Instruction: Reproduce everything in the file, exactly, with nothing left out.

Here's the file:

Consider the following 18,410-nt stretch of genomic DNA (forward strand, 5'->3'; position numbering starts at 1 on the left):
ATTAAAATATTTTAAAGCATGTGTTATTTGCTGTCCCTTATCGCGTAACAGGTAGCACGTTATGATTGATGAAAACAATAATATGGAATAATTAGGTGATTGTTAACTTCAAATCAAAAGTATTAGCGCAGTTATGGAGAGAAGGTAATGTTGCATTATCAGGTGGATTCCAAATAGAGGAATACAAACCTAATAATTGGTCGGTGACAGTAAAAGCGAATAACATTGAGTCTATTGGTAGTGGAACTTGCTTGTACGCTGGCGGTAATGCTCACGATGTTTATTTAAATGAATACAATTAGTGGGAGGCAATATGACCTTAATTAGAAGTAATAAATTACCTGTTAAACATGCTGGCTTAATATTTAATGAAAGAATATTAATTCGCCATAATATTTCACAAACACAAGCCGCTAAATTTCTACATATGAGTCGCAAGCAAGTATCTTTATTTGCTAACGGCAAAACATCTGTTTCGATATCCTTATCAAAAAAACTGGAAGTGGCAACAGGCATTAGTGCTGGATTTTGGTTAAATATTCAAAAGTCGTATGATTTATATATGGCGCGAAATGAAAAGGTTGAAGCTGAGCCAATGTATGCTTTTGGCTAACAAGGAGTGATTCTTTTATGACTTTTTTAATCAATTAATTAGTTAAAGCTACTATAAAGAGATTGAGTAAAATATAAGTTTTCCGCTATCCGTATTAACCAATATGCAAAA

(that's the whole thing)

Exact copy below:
Consider the following 18,410-nt stretch of genomic DNA (forward strand, 5'->3'; position numbering starts at 1 on the left):
ATTAAAATATTTTAAAGCATGTGTTATTTGCTGTCCCTTATCGCGTAACAGGTAGCACGTTATGATTGATGAAAACAATAATATGGAATAATTAGGTGATTGTTAACTTCAAATCAAAAGTATTAGCGCAGTTATGGAGAGAAGGTAATGTTGCATTATCAGGTGGATTCCAAATAGAGGAATACAAACCTAATAATTGGTCGGTGACAGTAAAAGCGAATAACATTGAGTCTATTGGTAGTGGAACTTGCTTGTACGCTGGCGGTAATGCTCACGATGTTTATTTAAATGAATACAATTAGTGGGAGGCAATATGACCTTAATTAGAAGTAATAAATTACCTGTTAAACATGCTGGCTTAATATTTAATGAAAGAATATTAATTCGCCATAATATTTCACAAACACAAGCCGCTAAATTTCTACATATGAGTCGCAAGCAAGTATCTTTATTTGCTAACGGCAAAACATCTGTTTCGATATCCTTATCAAAAAAACTGGAAGTGGCAACAGGCATTAGTGCTGGATTTTGGTTAAATATTCAAAAGTCGTATGATTTATATATGGCGCGAAATGAAAAGGTTGAAGCTGAGCCAATGTATGCTTTTGGCTAACAAGGAGTGATTCTTTTATGACTTTTTTAATCAATTAATTAGTTAAAGCTACTATAAAGAGATTGAGTAAAATATAAGTTTTCCGCTATCCGTATTAACCAATATGCAAAA